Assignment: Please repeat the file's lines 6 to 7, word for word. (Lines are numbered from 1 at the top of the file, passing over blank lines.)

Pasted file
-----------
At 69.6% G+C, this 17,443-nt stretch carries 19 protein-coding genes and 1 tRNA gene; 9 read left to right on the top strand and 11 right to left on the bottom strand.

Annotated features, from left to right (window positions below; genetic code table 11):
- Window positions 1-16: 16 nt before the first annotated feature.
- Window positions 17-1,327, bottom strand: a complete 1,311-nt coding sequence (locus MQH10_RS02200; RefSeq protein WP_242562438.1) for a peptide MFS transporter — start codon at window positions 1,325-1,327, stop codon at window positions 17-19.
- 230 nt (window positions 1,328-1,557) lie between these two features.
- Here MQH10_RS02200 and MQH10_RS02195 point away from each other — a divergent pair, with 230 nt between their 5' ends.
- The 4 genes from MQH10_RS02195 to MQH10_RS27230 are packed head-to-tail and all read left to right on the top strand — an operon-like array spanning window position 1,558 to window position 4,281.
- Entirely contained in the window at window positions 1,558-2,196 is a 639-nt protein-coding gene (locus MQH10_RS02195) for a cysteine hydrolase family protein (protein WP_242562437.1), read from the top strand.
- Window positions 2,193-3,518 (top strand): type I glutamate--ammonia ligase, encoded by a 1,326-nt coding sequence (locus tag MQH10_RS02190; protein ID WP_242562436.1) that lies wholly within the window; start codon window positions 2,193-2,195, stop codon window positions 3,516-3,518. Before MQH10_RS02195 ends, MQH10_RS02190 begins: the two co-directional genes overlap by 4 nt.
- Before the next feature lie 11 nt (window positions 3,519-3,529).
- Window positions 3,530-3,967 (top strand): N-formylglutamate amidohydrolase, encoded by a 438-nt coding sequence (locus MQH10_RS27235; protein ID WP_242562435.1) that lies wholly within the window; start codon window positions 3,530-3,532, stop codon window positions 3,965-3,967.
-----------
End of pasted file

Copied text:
- Here MQH10_RS02200 and MQH10_RS02195 point away from each other — a divergent pair, with 230 nt between their 5' ends.
- The 4 genes from MQH10_RS02195 to MQH10_RS27230 are packed head-to-tail and all read left to right on the top strand — an operon-like array spanning window position 1,558 to window position 4,281.